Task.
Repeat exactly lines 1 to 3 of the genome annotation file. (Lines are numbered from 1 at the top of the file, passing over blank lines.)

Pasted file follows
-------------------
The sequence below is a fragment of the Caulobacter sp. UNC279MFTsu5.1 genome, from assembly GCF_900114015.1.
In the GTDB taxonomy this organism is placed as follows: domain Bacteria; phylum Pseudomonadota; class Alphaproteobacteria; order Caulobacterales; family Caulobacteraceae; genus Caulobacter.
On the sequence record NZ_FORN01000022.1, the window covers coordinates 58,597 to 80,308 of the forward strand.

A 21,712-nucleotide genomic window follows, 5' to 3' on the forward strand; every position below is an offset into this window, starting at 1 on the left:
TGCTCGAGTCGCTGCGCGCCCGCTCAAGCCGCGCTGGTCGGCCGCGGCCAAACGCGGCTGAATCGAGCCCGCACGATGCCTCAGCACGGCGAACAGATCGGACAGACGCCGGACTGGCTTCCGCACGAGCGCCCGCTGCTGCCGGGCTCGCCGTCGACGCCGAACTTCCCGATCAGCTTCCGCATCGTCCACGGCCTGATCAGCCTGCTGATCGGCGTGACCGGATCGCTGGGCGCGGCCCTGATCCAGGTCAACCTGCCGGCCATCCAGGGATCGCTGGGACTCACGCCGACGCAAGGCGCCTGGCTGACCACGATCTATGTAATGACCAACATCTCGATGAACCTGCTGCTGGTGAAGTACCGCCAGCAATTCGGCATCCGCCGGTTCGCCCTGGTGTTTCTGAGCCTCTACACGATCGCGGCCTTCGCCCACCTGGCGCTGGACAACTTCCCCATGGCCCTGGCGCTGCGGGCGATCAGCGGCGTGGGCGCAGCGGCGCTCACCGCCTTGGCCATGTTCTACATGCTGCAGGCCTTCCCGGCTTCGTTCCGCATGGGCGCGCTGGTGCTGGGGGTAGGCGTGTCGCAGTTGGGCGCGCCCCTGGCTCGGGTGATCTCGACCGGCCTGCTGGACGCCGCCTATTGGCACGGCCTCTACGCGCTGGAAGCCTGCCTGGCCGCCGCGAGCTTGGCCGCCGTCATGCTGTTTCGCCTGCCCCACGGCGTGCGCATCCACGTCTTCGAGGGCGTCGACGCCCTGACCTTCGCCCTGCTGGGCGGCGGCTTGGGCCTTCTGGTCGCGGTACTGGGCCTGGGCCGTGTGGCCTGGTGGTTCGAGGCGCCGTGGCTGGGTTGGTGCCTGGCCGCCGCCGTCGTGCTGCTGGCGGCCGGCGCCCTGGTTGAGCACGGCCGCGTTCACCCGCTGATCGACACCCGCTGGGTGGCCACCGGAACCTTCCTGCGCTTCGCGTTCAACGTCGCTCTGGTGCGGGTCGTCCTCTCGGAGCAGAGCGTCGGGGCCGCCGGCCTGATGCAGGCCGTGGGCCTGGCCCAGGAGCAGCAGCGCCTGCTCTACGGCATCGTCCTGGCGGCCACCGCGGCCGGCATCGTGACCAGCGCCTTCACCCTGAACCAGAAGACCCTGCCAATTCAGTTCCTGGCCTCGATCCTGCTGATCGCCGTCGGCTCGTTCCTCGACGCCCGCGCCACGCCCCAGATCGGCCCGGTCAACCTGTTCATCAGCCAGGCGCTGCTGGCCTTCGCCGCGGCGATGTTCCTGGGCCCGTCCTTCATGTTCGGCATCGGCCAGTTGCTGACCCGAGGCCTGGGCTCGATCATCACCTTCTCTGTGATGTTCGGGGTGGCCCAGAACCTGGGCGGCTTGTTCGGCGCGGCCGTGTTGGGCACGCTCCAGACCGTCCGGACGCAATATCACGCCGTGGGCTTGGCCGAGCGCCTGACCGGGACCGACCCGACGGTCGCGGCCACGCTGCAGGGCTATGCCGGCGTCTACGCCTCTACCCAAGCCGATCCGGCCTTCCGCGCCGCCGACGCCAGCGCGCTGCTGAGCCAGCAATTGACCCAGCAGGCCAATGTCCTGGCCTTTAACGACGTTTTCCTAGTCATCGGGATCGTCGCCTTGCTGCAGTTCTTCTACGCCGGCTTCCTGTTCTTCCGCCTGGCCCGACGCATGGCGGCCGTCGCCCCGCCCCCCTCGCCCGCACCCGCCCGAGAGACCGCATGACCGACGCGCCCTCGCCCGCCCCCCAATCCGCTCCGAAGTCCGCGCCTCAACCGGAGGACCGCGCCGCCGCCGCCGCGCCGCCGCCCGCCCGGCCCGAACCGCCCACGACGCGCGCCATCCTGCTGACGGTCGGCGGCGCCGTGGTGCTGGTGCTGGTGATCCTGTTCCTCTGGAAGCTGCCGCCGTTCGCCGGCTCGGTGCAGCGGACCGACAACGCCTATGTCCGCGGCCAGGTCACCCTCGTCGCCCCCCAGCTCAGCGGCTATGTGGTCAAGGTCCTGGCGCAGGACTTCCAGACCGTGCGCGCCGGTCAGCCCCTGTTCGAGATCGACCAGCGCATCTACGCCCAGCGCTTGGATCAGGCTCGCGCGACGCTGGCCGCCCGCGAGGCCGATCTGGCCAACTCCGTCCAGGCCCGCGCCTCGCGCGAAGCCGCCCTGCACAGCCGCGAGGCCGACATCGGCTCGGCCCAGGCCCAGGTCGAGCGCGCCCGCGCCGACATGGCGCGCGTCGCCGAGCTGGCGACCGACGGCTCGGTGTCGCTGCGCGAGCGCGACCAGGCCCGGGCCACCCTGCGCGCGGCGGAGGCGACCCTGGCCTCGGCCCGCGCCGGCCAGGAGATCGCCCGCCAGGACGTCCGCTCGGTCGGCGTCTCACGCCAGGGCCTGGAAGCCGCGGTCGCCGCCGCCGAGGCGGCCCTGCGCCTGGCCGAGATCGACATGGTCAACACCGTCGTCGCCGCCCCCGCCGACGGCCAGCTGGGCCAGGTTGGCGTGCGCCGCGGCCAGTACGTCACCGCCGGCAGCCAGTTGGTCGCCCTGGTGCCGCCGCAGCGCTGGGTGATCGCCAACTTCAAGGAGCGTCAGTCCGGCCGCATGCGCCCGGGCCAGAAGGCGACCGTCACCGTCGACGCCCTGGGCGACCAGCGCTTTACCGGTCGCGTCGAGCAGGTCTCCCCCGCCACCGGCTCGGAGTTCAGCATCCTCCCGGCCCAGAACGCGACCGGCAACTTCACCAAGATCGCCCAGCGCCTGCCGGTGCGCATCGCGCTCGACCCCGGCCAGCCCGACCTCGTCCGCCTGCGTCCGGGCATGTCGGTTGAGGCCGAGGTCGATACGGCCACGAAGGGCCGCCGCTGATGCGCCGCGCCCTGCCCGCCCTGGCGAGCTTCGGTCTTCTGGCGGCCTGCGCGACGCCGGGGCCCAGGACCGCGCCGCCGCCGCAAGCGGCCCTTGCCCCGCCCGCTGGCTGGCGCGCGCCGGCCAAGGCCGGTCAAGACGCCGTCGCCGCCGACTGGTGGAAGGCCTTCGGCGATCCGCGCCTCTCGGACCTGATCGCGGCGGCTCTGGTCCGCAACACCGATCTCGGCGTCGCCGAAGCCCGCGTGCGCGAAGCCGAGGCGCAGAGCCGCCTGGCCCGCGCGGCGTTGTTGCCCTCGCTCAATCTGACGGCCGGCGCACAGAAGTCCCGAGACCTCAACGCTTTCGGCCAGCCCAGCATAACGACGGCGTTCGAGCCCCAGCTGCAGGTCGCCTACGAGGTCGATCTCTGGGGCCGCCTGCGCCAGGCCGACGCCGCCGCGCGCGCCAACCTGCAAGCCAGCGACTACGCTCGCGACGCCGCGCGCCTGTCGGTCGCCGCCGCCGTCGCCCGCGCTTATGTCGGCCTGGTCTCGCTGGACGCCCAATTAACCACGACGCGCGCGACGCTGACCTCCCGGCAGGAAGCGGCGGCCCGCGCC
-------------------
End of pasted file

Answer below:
The sequence below is a fragment of the Caulobacter sp. UNC279MFTsu5.1 genome, from assembly GCF_900114015.1.
In the GTDB taxonomy this organism is placed as follows: domain Bacteria; phylum Pseudomonadota; class Alphaproteobacteria; order Caulobacterales; family Caulobacteraceae; genus Caulobacter.
On the sequence record NZ_FORN01000022.1, the window covers coordinates 58,597 to 80,308 of the forward strand.